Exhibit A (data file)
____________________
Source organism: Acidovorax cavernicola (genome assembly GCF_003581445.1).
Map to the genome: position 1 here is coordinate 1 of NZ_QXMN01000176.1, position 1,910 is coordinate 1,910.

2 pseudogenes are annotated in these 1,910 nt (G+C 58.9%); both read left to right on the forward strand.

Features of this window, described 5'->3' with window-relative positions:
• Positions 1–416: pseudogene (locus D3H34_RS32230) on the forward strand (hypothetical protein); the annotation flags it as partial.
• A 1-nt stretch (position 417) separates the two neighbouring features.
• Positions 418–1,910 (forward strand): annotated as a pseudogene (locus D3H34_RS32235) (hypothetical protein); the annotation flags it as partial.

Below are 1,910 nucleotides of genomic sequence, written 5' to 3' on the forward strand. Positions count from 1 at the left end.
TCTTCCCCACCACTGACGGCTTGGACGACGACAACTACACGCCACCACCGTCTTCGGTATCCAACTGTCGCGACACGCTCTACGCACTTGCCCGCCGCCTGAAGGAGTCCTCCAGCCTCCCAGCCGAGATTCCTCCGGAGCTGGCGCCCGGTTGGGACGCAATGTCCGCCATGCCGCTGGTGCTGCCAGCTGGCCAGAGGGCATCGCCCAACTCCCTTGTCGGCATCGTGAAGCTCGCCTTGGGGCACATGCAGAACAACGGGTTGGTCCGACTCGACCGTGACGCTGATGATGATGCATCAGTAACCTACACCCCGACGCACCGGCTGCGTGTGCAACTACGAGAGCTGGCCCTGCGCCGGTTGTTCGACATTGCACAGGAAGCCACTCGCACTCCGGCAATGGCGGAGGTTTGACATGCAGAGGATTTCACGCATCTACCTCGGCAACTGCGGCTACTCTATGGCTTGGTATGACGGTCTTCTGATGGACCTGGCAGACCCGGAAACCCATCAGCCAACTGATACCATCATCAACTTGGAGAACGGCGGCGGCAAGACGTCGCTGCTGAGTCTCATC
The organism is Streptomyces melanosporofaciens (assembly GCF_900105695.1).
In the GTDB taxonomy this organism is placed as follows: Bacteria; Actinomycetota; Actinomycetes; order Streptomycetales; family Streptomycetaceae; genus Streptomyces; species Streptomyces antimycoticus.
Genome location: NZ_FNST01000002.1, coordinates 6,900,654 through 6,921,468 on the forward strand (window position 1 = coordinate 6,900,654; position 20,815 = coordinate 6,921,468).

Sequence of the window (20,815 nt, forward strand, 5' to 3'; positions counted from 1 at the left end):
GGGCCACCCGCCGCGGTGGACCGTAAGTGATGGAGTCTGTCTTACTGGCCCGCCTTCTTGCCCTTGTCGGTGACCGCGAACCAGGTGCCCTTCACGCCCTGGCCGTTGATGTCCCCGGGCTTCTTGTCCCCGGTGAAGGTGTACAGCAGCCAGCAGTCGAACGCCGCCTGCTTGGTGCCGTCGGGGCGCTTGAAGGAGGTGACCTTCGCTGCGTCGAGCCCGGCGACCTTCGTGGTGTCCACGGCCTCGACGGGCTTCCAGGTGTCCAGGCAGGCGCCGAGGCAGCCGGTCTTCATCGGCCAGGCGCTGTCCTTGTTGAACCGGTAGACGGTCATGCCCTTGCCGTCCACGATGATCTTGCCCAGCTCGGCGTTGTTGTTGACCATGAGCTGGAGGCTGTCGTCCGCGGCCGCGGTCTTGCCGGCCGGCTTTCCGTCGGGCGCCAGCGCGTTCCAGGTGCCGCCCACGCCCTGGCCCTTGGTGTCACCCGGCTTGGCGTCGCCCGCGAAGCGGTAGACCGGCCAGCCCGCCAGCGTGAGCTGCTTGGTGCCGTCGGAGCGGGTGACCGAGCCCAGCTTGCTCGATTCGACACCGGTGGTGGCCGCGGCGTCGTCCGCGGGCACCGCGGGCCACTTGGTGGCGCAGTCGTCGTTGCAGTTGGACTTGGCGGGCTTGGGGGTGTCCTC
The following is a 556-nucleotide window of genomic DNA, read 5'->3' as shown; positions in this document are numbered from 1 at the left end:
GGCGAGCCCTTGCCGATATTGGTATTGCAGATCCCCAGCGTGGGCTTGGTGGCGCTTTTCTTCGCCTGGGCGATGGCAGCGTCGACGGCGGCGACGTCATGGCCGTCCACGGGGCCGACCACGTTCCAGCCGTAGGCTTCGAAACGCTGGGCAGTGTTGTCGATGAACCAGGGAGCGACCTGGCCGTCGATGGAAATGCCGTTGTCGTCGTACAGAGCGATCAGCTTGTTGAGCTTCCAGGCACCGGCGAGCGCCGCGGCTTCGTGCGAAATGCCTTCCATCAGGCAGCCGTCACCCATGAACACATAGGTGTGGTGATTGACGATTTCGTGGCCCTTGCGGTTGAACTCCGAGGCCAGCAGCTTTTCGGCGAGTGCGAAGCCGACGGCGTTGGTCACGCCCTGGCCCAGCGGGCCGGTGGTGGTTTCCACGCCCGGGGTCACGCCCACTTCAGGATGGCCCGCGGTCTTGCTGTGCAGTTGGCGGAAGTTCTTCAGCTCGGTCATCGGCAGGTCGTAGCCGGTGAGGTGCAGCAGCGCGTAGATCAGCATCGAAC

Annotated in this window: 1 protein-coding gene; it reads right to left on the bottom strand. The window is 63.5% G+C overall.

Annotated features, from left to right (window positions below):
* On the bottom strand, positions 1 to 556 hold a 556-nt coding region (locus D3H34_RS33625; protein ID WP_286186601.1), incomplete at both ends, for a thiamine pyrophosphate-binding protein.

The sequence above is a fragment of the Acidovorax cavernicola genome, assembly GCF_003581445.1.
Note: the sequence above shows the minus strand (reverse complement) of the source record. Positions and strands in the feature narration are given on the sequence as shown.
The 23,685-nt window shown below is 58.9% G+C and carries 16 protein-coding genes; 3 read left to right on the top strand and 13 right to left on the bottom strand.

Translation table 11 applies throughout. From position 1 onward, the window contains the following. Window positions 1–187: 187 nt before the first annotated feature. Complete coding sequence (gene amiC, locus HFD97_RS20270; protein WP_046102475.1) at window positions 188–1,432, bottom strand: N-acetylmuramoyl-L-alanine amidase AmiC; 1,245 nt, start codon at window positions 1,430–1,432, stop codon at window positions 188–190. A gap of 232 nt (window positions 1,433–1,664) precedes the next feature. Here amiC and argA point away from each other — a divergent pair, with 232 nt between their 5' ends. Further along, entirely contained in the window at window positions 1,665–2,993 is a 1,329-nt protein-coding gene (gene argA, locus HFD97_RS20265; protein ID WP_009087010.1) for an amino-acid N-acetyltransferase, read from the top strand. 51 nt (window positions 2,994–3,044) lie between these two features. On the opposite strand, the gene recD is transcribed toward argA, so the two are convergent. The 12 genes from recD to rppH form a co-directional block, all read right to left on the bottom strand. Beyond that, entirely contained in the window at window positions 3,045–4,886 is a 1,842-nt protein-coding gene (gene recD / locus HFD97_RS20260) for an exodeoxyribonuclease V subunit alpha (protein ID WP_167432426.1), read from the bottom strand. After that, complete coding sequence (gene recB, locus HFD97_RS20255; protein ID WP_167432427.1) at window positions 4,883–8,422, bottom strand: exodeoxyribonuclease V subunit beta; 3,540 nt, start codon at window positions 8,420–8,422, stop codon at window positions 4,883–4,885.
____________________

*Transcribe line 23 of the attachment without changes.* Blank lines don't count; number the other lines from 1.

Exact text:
Translation table 11 applies throughout. From position 1 onward, the window contains the following. Window positions 1–187: 187 nt before the first annotated feature. Complete coding sequence (gene amiC, locus HFD97_RS20270; protein WP_046102475.1) at window positions 188–1,432, bottom strand: N-acetylmuramoyl-L-alanine amidase AmiC; 1,245 nt, start codon at window positions 1,430–1,432, stop codon at window positions 188–190. A gap of 232 nt (window positions 1,433–1,664) precedes the next feature. Here amiC and argA point away from each other — a divergent pair, with 232 nt between their 5' ends. Further along, entirely contained in the window at window positions 1,665–2,993 is a 1,329-nt protein-coding gene (gene argA, locus HFD97_RS20265; protein ID WP_009087010.1) for an amino-acid N-acetyltransferase, read from the top strand. 51 nt (window positions 2,994–3,044) lie between these two features. On the opposite strand, the gene recD is transcribed toward argA, so the two are convergent. The 12 genes from recD to rppH form a co-directional block, all read right to left on the bottom strand. Beyond that, entirely contained in the window at window positions 3,045–4,886 is a 1,842-nt protein-coding gene (gene recD / locus HFD97_RS20260) for an exodeoxyribonuclease V subunit alpha (protein ID WP_167432426.1), read from the bottom strand. After that, complete coding sequence (gene recB, locus HFD97_RS20255; protein ID WP_167432427.1) at window positions 4,883–8,422, bottom strand: exodeoxyribonuclease V subunit beta; 3,540 nt, start codon at window positions 8,420–8,422, stop codon at window positions 4,883–4,885.